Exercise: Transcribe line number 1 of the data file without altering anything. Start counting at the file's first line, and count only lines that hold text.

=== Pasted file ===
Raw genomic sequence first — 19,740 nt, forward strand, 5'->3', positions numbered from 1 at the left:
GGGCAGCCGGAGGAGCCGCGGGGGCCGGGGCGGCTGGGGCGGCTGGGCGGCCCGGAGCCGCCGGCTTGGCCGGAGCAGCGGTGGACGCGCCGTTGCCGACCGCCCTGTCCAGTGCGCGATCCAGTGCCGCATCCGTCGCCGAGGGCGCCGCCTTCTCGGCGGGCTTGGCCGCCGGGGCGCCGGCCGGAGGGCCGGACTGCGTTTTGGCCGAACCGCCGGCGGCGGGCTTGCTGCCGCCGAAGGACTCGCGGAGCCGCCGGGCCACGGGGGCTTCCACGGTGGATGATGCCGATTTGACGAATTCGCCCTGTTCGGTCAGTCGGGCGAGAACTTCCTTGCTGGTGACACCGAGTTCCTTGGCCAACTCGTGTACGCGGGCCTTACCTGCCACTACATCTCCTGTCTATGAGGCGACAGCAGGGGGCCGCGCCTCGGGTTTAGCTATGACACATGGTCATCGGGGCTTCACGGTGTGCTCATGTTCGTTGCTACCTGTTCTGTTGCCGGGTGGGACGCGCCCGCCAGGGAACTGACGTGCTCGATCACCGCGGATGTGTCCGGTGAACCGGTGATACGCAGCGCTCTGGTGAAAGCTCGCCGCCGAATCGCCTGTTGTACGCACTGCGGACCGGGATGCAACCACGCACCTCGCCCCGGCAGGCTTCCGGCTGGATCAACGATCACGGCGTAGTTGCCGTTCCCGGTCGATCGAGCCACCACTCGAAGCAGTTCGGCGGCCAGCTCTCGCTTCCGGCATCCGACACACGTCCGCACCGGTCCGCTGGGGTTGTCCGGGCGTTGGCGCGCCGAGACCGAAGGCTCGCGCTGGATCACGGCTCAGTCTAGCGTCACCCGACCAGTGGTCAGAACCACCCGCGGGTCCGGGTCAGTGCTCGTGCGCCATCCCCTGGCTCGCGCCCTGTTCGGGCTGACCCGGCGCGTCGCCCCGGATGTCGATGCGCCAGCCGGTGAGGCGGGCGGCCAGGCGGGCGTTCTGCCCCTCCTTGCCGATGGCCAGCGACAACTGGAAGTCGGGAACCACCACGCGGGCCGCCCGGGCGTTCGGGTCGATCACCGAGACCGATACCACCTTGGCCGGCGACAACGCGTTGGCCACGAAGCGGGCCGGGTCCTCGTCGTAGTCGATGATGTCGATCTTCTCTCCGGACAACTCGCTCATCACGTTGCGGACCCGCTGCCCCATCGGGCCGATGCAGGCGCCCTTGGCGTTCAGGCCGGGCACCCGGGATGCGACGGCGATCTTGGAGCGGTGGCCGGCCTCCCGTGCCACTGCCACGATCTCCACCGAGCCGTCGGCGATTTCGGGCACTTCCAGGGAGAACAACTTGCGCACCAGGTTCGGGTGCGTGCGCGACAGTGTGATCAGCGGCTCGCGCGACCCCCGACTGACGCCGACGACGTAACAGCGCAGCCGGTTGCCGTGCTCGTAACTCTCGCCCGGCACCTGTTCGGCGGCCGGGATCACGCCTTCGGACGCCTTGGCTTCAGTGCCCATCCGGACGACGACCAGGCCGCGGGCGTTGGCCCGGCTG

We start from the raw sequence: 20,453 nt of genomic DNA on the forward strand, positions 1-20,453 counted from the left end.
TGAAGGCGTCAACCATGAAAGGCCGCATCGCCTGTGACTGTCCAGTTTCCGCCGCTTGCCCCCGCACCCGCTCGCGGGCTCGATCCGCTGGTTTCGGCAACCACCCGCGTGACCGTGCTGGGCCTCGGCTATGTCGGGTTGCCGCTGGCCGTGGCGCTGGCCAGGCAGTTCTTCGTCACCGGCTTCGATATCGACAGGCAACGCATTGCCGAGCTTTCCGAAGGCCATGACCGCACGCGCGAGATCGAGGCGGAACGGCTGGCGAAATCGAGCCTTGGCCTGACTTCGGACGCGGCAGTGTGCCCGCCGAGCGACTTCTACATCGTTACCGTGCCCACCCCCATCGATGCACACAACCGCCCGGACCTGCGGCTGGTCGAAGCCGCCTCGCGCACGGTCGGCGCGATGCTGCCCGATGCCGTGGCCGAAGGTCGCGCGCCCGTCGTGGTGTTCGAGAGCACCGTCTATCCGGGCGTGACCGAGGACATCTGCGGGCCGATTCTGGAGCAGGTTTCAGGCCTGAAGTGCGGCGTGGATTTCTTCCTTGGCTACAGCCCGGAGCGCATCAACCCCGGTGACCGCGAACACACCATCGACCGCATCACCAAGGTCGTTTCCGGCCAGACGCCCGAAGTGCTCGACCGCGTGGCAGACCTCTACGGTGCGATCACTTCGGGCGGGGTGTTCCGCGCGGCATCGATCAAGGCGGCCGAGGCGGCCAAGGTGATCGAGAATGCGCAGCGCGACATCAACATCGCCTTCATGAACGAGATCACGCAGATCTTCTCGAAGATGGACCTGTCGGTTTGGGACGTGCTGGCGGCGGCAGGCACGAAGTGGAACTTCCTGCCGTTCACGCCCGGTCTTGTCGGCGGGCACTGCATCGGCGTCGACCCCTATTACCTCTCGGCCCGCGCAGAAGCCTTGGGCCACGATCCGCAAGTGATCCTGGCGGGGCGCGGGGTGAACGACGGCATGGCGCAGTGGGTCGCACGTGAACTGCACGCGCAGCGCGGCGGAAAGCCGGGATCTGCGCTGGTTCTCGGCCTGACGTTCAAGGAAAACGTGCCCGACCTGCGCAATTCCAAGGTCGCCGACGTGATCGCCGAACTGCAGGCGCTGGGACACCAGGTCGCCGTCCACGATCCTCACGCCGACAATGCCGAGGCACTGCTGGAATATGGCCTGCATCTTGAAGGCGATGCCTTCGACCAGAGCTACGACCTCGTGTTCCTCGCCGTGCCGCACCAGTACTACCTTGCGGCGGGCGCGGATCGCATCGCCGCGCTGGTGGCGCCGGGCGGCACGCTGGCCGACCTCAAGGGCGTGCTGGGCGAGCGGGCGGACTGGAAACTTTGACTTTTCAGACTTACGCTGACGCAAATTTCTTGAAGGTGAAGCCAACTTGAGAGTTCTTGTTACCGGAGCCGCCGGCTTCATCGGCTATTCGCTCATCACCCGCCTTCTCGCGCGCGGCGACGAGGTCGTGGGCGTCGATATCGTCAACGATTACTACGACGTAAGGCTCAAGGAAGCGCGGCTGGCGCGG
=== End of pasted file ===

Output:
Raw genomic sequence first — 19,740 nt, forward strand, 5'->3', positions numbered from 1 at the left: